Furthermore, the use of brick screening devices became an important element of the design, as they provide architectural complexity and aesthetics in the moment where stereotomic and tectonic meet. Both vertical and horizontal brick screens were compiled from threading clay bricks through steel rods.
First runner-up Jana Cronje received an R8 000 prize for her thesis entitled ‘The Receptacle: Cultivating Safe Space for Women at Constitution Hill Precinct, Johannesburg’. Two years after South
Africa became a democracy, it was necessary to manifest physically through architecture the symbolic significance of South Africa’s Constitution. An opportunity for architectural intervention was identified at the Constitution Hill Precinct. Here the aim is to make more visible and practical the advocacy of women’s rights by associating the Precinct as a safe space for women.
Through mixed qualitative methods, Jana explores the feminist notion of safe space to understand safety, as both a practical and social construct, as being integral to reflect the lived experiences of women. The result is the translation of safe space into an architecture of lived experience, where the threat of fear or violence does not intimidate nor limit the occupation and use of space by women, but fosters spaces of empowerment, healing and upliftment.
Second runner-up Purll Naidoo received a R6 000 prize for her thesis entitled ‘Redefining South African Government School Typologies to Encourage Lifelong Learning Potential’. She focused on the educational ecosystem within the context of South Africa, with emphasis on the economically distressed environment of Mamelodi East. The location of the University of Pretoria’s Mamelodi Campus has meant that this area has been a study of investigation for many faculties over the years.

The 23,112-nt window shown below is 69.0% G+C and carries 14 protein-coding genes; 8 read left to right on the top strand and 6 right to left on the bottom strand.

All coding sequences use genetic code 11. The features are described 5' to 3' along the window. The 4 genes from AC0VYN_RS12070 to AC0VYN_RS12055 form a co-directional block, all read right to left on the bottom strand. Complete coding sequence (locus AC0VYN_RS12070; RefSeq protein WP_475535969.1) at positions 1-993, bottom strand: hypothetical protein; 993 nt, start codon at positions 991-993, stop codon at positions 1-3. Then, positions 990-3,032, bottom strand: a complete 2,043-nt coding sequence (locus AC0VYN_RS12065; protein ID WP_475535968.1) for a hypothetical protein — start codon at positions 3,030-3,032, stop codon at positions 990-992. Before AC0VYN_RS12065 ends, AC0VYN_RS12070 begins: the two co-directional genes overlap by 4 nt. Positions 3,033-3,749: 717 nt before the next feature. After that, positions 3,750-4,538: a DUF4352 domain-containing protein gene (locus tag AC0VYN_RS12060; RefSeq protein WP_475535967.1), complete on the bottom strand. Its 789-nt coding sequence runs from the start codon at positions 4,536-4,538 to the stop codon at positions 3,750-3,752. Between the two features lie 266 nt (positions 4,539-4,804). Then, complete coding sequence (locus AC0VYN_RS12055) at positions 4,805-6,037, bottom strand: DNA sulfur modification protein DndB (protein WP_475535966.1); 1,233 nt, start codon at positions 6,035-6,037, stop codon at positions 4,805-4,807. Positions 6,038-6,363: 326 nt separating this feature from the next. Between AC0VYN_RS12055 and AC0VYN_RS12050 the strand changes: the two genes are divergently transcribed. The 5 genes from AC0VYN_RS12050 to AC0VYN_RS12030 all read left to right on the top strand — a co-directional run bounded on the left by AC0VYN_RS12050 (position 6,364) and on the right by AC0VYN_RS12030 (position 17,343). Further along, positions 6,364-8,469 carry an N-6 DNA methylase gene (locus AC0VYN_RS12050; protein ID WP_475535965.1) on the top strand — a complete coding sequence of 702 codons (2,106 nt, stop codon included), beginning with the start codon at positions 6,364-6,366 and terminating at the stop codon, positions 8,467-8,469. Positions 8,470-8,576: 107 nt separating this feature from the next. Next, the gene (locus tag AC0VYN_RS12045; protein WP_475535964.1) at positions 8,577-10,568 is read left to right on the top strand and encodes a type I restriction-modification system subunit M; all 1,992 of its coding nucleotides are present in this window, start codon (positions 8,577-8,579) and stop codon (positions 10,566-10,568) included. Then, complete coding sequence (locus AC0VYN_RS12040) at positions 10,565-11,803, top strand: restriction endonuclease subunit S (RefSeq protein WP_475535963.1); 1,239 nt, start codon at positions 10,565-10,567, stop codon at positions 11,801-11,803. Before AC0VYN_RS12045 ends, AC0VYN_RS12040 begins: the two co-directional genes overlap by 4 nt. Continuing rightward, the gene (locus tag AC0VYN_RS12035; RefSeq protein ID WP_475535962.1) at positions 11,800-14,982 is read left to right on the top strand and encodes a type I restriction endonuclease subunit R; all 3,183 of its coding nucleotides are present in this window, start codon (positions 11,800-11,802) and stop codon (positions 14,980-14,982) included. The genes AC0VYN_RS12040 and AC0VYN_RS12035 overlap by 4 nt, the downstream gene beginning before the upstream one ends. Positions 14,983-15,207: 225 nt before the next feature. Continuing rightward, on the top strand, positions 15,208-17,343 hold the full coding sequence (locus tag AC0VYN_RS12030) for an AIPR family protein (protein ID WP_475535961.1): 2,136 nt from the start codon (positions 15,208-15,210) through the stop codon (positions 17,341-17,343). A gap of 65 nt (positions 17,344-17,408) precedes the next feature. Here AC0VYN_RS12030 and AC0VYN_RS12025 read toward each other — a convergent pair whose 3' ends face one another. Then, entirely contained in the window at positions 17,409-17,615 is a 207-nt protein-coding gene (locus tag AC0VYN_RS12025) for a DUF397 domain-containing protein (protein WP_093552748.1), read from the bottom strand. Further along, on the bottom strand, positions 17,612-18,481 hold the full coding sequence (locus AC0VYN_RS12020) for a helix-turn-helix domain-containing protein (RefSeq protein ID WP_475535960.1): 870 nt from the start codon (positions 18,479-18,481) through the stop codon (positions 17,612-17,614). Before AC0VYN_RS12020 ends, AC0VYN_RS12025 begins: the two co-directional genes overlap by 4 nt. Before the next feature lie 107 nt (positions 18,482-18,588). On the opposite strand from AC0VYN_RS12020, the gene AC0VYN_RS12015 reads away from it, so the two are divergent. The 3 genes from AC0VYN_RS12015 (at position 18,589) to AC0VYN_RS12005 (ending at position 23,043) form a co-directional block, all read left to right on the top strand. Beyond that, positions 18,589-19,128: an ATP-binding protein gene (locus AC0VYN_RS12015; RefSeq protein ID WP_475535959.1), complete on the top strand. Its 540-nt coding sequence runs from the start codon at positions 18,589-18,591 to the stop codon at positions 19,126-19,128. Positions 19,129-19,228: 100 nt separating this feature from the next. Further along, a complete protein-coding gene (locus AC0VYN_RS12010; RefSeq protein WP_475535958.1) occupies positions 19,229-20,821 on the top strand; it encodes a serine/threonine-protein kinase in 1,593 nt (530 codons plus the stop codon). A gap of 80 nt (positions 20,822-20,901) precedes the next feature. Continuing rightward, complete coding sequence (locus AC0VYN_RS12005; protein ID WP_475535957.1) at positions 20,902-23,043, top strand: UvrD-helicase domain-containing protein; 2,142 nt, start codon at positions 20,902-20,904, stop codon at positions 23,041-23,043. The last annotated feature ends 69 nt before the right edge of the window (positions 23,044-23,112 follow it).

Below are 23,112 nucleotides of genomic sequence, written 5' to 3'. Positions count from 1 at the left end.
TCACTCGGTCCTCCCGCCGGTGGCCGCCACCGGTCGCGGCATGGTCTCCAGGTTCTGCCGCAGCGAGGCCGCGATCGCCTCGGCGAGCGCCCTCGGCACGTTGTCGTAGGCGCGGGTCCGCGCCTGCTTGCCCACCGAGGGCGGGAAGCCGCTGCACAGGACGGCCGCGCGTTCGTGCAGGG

Purll questions the spatial consequences of architecture on the educational ecosystem, with a focus on the shift towards lifelong learning. The dissertation deals with this concept from the perspective of the holistic development of a person through the qualitative social activities of learning. Lifelong learning is explored throughout from a spatial and non-spatial point of view.
Corobrik has long played a pivotal role in recognising up-and-coming young architects in South Africa, notes Marketing Support Manager Thilo Sidambaram, who herself has been involved with the awards for two decades. The Covid-19 pandemic has meant that most regional events have had to be held remotely. “Despite the challenges posed, the country’s architectural students have still managed to excel, and Corobrik is proud to continue to support our universities during this difficult period.”
34th Corobrik Architectural Student of the Year Awards: University of Pretoria
Winner Liam Ullrich R10 000
1st Runner-Up Jana Cronje R8 000
2nd Runner-Up Purll Naidoo R6 000
Best Use of Clay Masonry Anné van der Hoven R6 000
Look out for the National Corobrik Student of the Year Awards ceremony that will take place virtually in May.